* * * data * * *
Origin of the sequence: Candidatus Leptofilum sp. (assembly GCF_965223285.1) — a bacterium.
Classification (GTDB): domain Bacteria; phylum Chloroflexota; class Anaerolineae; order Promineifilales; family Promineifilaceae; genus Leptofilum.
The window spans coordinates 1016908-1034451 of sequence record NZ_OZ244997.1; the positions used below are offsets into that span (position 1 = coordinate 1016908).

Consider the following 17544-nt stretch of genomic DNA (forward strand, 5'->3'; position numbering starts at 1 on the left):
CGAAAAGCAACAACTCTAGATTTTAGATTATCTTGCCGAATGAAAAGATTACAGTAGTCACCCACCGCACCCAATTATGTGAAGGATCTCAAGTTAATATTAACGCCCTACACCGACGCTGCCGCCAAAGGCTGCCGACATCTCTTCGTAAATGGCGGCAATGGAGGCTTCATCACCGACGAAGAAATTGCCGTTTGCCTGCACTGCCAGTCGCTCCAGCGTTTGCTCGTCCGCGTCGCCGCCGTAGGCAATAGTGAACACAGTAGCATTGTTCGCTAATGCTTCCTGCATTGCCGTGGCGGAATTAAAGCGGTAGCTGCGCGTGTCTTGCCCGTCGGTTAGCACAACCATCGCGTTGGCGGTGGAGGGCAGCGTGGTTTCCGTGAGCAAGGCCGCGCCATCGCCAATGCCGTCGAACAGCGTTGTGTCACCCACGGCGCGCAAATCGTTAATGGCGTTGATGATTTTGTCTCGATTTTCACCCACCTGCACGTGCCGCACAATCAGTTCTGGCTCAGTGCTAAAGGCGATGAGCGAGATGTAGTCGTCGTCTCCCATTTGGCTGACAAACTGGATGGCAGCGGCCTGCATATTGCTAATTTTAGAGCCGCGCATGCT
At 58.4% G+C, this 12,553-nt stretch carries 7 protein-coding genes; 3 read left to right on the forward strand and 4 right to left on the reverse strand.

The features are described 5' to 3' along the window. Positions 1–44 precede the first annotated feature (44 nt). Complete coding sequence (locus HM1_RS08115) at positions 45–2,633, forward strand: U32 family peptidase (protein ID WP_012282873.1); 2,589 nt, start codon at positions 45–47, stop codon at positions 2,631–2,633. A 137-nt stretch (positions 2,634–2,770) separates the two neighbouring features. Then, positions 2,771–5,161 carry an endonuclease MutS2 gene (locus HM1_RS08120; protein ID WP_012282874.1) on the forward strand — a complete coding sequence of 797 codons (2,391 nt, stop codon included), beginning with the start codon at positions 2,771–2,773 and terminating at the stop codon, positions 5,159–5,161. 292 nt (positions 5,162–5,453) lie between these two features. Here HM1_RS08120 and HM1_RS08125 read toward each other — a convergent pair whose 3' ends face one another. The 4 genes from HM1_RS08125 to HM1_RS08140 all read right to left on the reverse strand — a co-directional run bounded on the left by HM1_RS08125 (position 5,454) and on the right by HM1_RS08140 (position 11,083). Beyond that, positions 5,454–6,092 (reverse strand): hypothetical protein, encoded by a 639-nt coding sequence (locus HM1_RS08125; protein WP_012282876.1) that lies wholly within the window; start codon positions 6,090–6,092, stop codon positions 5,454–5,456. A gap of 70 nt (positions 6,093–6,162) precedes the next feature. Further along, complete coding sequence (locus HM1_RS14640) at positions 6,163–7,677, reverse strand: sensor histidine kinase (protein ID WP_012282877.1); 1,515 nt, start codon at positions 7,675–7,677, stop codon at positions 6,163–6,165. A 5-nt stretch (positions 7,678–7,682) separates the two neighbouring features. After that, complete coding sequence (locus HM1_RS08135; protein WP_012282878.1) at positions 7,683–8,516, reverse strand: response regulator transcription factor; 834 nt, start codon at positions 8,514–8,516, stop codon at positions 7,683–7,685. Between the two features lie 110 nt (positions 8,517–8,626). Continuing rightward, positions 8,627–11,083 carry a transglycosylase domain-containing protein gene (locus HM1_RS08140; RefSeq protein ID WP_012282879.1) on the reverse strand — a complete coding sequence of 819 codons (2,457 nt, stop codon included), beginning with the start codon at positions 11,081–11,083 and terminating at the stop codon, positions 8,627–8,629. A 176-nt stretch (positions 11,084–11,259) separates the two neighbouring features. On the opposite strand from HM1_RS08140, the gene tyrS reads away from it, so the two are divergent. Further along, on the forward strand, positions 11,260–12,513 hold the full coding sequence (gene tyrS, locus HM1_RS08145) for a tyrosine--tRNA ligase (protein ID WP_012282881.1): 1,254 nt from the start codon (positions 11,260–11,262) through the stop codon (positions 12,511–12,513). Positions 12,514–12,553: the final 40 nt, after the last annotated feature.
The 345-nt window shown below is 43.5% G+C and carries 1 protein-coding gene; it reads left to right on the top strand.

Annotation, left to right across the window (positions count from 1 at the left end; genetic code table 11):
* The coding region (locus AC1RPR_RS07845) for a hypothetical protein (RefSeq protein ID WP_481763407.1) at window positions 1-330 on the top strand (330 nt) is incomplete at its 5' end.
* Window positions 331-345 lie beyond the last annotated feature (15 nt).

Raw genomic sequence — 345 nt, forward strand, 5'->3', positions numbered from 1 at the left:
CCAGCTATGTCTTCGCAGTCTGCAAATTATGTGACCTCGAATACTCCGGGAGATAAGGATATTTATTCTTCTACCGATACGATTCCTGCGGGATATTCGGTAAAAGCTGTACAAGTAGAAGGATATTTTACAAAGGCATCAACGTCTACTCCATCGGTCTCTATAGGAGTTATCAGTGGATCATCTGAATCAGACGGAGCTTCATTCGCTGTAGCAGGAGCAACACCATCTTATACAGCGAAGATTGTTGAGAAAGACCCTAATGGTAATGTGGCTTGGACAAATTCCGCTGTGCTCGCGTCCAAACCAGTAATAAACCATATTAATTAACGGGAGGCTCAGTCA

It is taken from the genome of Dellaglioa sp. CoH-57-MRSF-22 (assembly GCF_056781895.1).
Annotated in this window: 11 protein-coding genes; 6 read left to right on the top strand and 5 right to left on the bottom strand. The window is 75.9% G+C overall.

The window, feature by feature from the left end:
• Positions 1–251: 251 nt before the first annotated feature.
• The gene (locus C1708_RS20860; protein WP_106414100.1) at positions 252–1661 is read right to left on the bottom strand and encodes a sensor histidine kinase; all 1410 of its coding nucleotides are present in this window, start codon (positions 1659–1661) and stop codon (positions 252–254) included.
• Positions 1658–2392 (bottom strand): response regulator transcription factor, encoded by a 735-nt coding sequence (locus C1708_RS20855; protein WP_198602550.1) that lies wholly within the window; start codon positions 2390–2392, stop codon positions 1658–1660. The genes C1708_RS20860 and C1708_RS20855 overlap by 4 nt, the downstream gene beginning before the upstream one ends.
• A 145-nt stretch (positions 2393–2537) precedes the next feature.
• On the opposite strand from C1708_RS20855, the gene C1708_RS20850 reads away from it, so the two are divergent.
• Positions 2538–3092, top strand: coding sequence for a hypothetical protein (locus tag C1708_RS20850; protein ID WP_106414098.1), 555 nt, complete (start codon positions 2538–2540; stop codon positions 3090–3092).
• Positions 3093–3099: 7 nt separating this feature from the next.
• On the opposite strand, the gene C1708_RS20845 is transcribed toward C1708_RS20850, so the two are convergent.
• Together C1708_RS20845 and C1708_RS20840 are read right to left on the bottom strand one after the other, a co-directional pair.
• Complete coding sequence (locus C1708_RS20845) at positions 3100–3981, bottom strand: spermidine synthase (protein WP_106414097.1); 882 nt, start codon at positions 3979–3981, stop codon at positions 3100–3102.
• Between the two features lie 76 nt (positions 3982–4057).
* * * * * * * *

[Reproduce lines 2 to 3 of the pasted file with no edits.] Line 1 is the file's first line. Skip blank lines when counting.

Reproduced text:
Classification (GTDB): domain Bacteria; phylum Chloroflexota; class Anaerolineae; order Promineifilales; family Promineifilaceae; genus Leptofilum.
The window spans coordinates 1016908-1034451 of sequence record NZ_OZ244997.1; the positions used below are offsets into that span (position 1 = coordinate 1016908).